The San Antonio Spurs signed Brandon Paul out of the 2017 Summer League. What goals should he aim for in the 2017-18 season?
A handful of offseason signings were made by the San Antonio Spurs. One of their last ones for the main roster was Brandon Paul, a shooting guard. He was signed straight from the Summer League, where he played for the Cleveland Cavaliers.
Paul played four seasons at Illinois, going undrafted in 2013. He spent time in the D-League and the Euroleague, along with multiple attempts at making an NBA roster. However, he’s yet to play a regular season minute, which made this acquisition an interesting one for the Spurs.
San Antonio also dished out a fully guaranteed contract for the 2017-18 season. The second season is unguaranteed until Aug. 1, 2018, according to Basketball-Reference. It’s similar to the deal Bryn Forbes received in 2016.
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This should guarantee Paul a spot on the roster, although the Spurs could send him to the G-League if the situation arises. He’ll sit in the shooting guard rotation, with Danny Green as the potential starter. Manu Ginobili, Kawhi Leonard, Derrick White, Dejounte Murray, and Bryn Forbes are others that can play the two.
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It’s Paul’s first full NBA season, so look for him to make an impression on the coaching staff. There are ways he can do this and goals he can accomplish.
What can Paul do to stand out in his rookie season? Let’s look at three goals he can set.
Next: Play in at least 60 games
3. Play in at least 60 games
As noted, Brandon Paul hasn’t played in an NBA regular-season game, despite being four years out of college and having D-League experience. 2017-18 will be his chance at breaking this, by playing minutes for the San Antonio Spurs.
If Paul opens the season in the rotation, look for him to build on that immediately, as the Spurs’ latest 3-and-D player. Danny Green and Manu Ginobili fill this role at shooting guard, but Paul is the younger option that provides upside.
To give Paul a chance, he’ll need more than just occasional playing time. Like Davis Bertans, who entered the NBA in 2016-17 but as a veteran overseas, look for the Gurnee, IL native to play at least half the season. Playing well should earn him more than that, with the goal to play in at least 60 games. It’s a healthy amount for his first season.
This will potentially be impacted by a “DNP-COACH’S DECISION” or two, to open the season. It’s no guarantee Paul will enter the rotation to start, something that will depend on training camp at the end of September.
If that’s the case, 60 games might be aiming high. However, if Bertans is an example and without Jonathon Simmons, this can happen for Paul.
Next: Shoot 40 percent from 3-point range
2. Shoot 40 percent from 3-point range
Brandon Paul will bring his 3-point shot and defense to the table for the San Antonio Spurs. With all the players that can stretch the floor for the team, he’ll be the latest. In today’s NBA, it can’t hurt to have multiple players, if not a full team that can hit an outside shot.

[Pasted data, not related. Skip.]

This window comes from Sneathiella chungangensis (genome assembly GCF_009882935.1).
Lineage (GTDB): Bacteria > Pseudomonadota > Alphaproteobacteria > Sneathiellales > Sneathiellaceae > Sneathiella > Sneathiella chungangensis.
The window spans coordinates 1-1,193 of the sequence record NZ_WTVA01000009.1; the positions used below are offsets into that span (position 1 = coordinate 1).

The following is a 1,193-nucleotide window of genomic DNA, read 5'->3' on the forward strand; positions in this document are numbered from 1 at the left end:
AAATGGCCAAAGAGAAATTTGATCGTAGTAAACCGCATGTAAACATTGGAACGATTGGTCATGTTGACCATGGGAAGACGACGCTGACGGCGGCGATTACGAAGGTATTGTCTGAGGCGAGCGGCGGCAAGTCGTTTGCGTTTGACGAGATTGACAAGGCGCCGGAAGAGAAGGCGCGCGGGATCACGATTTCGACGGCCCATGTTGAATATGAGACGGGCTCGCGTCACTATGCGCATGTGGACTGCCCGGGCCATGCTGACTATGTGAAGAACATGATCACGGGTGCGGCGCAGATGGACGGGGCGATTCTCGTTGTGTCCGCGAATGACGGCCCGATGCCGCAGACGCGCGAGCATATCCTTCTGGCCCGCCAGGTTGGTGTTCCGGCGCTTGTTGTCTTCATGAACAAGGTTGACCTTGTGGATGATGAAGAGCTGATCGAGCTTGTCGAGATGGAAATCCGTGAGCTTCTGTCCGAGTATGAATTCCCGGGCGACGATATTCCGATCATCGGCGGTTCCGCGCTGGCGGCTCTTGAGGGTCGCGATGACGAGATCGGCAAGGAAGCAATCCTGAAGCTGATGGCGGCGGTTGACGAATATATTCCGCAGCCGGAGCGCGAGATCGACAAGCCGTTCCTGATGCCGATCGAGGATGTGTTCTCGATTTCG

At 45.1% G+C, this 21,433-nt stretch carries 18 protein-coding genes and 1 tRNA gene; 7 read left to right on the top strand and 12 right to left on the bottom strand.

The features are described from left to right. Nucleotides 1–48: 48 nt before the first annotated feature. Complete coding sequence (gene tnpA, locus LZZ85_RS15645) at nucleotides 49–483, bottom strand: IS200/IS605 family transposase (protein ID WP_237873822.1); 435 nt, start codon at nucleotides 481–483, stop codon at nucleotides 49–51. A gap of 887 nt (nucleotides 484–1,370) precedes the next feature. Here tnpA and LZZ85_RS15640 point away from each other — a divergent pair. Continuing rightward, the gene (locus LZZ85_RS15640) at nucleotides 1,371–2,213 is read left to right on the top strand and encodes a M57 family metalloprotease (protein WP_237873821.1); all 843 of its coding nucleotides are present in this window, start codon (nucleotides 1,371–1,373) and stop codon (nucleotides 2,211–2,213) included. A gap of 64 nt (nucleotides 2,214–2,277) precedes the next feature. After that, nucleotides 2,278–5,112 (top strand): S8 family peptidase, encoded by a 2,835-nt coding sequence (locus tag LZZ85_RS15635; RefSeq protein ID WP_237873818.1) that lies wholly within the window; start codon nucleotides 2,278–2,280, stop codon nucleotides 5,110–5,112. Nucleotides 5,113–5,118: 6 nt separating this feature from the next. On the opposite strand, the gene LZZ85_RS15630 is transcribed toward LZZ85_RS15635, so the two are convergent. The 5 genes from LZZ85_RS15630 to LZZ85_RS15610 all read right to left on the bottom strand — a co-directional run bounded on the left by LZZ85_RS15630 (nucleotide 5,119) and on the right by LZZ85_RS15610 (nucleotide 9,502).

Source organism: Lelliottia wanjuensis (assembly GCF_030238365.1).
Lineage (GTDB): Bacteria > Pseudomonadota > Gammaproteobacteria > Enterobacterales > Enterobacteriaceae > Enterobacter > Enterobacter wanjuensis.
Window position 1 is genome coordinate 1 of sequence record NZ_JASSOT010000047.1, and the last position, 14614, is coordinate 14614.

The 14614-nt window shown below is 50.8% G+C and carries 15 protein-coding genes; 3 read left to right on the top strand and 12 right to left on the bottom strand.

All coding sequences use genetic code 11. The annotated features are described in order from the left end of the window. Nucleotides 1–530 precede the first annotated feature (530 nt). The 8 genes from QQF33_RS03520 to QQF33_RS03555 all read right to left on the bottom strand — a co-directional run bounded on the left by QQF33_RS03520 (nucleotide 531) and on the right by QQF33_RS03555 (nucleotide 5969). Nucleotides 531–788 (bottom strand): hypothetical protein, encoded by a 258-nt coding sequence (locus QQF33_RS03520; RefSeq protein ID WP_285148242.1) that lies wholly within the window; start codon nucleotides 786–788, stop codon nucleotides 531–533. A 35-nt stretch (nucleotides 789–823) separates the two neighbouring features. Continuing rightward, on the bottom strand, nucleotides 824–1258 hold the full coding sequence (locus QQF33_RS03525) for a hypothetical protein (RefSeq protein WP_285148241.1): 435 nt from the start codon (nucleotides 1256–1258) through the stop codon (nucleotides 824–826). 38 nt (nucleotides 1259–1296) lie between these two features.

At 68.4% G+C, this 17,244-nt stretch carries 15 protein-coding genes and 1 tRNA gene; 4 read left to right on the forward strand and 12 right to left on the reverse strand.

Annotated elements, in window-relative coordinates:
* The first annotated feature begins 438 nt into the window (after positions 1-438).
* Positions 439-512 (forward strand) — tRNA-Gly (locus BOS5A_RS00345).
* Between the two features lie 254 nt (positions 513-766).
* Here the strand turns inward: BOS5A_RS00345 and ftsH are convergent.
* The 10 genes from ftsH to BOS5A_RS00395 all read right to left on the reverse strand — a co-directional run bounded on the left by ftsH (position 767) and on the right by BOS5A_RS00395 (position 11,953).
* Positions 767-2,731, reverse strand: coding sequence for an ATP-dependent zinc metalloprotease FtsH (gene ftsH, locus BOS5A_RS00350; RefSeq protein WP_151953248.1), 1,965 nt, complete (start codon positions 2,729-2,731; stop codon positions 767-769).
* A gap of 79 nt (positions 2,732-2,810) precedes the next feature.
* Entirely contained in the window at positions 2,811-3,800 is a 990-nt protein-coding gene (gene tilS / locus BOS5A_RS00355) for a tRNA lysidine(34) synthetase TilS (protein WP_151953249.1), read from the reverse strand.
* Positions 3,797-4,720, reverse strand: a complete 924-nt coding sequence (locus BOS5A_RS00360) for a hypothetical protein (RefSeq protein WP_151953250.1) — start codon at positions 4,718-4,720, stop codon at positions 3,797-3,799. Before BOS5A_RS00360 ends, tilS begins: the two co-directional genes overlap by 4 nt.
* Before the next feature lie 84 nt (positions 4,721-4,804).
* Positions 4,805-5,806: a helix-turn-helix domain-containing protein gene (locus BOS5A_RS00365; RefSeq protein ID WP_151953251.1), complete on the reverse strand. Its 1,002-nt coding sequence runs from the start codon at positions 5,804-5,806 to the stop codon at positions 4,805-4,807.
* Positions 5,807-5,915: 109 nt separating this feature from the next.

If Gregg Popovich pins Paul to his specific 3-and-D spot, then expect the latter to throw up his fair share of shots. Maybe not like Bertans’ absurd percentage, but at least half of his shots.
More attempts won’t help raise Paul’s 3-point percentage, but if that’s the focus of his game, look for him to be efficient. He can set a target of 40 percent, a quality number for a rookie season that equals Bertans’ number (he missed on 40 by percentage points).
A development into not just a 3-and-D player but an effective one will set Paul up to benefit in the future. If he shows enough promise, maybe the Spurs increase his role for the 2018-19 season. Green has a player option for July 2018. If he doesn’t return, could Paul receive a sharp uptick minutes and numbers? That depends on his performance in Year 1, which will be wrapped around his 3-pointers.
Next: Make the NBA All-Rookie Second Team
1. Make the NBA All-Rookie Second Team for 2017-18
Year 1 opens Brandon Paul’s eligibility for rookie opportunities. From Rookie of the Year to the Rookies vs. Sophomores game, there are plenty of ways for him to receive an accolade.
There’s another end-of-the-year award, though, which goes to five players: the NBA All-Rookie Second Team.
For the First and Second Teams, a total of 10 players get rewarded out of the countless rookies that will play this year. That goes for 2016 first overall pick Ben Simmons, 2017’s top pick Markelle Fultz, Lonzo Ball and others. Those players are likely to make the First Team, if they have successful first years.
Usually, the Second Team is up for grabs. The 2017 team had Yogi Ferrell, Marquese Chriss, Brandon Ingram, Jaylen Brown and Jamal Murray. All were first-round picks except Ferrell, an undrafted free agent. In 2015, Bojan Bogdanovic and Langston Galloway made it, both of whom were second-round picks or didn’t get selected in the draft.
There will be an uphill battle to pull this off, but if Paul can play in three-quarters of the season and earn steady playing time, he’ll at least have an outside shot at the Second Team. Of course, 10 other rookies might have fantasic seasons and take over all 10 All-Rookie spots, but there are 82 games to get to that.